- 21116:21116/udp
      - 21117:21117
      - 21118:21118
      - 21119:21119
    image: rustdesk/rustdesk-server-s6:latest
    environment:
      - "RELAY=rustdesk.example.com:21117"
      - "ENCRYPTED_ONLY=1"
    volumes:
      - ./data:/data
    restart: unless-stopped

We use these environment variables:

variable optional description
RELAY no the IP address/DNS name of the machine running this container
ENCRYPTED_ONLY yes if set to "1" unencrypted connection will not be accepted
DB_URL yes path for database file
KEY_PUB yes public part of the key pair
KEY_PRIV yes private part of the key pair

Secret management in S6-overlay based images

You can obviously keep the key pair in a docker volume, but the best practices tells you to not write the keys on the filesystem; so we provide a couple of options.

On container startup, the presence of the keypair is checked (/data/id_ed25519.pub and /data/id_ed25519) and if one of these keys doesn't exist, it's recreated from ENV variables or docker secrets. Then the validity of the keypair is checked: if public and private keys doesn't match, the container will stop. If you provide no keys, hbbs will generate one for you, and it'll place it in the default location.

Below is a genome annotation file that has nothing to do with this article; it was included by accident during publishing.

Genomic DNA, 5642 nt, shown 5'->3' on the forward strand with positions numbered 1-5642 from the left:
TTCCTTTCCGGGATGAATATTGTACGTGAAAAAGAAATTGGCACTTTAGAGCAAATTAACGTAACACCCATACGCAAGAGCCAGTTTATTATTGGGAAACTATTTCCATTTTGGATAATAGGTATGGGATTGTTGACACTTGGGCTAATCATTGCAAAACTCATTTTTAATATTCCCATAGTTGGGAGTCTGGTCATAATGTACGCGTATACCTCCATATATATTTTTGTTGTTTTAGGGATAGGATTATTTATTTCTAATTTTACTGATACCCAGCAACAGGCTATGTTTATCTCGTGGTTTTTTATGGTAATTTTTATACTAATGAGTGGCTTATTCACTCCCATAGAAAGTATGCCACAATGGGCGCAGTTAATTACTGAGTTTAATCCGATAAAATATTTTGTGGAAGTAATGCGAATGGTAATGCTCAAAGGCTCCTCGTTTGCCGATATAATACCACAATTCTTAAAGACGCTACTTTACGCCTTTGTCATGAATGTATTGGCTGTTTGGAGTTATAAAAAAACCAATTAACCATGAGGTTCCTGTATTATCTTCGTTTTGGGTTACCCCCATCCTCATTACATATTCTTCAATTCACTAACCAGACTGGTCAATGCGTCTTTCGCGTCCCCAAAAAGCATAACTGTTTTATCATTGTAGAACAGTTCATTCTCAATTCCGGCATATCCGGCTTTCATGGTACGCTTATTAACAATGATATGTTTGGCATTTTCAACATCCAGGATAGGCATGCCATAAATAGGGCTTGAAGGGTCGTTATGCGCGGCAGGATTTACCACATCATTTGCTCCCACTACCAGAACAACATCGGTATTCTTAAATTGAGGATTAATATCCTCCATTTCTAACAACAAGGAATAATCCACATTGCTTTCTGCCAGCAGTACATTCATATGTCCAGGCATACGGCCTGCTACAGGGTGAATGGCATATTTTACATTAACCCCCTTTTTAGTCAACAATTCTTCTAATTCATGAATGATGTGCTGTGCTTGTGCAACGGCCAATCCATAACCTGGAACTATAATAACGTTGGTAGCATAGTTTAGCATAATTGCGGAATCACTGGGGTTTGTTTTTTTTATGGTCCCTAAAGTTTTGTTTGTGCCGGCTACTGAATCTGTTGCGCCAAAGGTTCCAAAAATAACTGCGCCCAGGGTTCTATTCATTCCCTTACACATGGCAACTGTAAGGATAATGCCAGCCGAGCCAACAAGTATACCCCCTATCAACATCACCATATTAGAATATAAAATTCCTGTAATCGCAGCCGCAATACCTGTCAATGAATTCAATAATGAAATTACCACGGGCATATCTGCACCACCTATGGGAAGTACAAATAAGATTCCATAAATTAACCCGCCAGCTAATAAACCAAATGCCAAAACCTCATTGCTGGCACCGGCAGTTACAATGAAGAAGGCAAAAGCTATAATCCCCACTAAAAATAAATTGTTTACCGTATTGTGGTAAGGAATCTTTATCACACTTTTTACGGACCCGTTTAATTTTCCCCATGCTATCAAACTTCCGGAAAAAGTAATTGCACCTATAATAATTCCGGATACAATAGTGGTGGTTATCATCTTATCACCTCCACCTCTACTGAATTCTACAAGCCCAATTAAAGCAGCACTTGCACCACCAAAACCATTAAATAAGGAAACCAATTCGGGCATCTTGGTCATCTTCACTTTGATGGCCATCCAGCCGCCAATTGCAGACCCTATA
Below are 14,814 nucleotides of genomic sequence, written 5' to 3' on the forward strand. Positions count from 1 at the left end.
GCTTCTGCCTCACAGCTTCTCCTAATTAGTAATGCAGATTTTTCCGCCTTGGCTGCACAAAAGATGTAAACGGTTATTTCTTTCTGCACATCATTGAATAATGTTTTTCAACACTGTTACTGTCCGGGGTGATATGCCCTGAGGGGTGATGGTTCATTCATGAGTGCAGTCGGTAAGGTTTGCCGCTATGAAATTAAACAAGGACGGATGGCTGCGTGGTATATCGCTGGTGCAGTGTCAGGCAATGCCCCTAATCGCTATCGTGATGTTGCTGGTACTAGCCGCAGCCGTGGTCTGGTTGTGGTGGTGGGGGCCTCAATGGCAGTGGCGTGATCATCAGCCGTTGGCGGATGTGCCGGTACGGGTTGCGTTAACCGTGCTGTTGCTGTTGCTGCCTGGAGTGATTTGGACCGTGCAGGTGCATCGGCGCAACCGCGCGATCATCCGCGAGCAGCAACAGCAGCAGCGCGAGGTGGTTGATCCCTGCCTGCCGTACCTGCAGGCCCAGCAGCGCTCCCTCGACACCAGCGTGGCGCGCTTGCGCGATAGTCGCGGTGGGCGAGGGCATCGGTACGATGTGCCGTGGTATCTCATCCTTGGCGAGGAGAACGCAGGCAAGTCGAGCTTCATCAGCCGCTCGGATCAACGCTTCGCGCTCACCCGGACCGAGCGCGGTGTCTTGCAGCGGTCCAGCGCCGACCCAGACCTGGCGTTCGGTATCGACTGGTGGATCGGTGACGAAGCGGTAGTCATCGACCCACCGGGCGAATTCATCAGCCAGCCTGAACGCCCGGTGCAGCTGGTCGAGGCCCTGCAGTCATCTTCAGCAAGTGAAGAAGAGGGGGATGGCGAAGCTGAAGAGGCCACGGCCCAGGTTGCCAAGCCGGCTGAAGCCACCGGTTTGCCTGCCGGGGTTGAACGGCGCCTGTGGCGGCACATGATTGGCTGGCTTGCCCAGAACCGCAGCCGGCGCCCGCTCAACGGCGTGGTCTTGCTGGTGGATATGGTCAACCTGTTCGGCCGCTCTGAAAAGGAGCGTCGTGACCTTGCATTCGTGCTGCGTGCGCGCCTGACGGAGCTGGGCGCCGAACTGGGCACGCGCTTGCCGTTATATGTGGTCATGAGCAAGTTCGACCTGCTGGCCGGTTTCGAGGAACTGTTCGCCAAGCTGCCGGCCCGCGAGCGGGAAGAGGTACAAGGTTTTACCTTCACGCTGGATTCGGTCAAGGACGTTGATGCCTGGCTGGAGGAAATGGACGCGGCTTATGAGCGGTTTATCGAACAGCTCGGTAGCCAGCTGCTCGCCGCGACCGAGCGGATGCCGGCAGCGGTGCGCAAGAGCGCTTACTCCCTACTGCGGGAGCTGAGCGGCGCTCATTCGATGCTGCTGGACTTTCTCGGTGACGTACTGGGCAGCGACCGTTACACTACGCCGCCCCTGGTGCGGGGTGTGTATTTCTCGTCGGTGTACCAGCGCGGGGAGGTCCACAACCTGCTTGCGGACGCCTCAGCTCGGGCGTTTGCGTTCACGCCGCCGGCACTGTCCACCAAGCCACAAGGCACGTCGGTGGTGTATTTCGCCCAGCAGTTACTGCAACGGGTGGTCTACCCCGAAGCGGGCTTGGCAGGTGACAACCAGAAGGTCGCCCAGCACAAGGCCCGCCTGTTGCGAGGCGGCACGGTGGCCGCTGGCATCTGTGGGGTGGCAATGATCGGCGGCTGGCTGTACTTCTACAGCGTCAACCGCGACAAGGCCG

Use ENV to store the key pair

You can use docker environment variables to store the keys. Just follow this examples:

docker run --name rustdesk-server \ 
  --net=host \
  -e "RELAY=rustdeskrelay.example.com" \
  -e "ENCRYPTED_ONLY=1" \
  -e "DB_URL=/db/db_v2.sqlite3" \
  -e "KEY_PRIV=FR2j78IxfwJNR+HjLluQ2Nh7eEryEeIZCwiQDPVe+PaITKyShphHAsPLn7So0OqRs92nGvSRdFJnE2MSyrKTIQ==" \
  -e "KEY_PUB=iEyskoaYRwLDy5+0qNDqkbPdpxr0kXRSZxNjEsqykyE=" \
  -v "$PWD/db:/db" -d rustdesk/rustdesk-server-s6:latest
version: '3'

services:
  rustdesk-server:
    container_name: rustdesk-server
    ports:
      - 21115:21115
      - 21116:21116
      - 21116:21116/udp
      - 21117:21117
      - 21118:21118
      - 21119:21119
    image: rustdesk/rustdesk-server-s6:latest
    environment:
      - "RELAY=rustdesk.example.com:21117"
      - "ENCRYPTED_ONLY=1"
      - "DB_URL=/db/db_v2.sqlite3"
      - "KEY_PRIV=FR2j78IxfwJNR+HjLluQ2Nh7eEryEeIZCwiQDPVe+PaITKyShphHAsPLn7So0OqRs92nGvSRdFJnE2MSyrKTIQ=="
      - "KEY_PUB=iEyskoaYRwLDy5+0qNDqkbPdpxr0kXRSZxNjEsqykyE="
    volumes:
      - ./db:/db
    restart: unless-stopped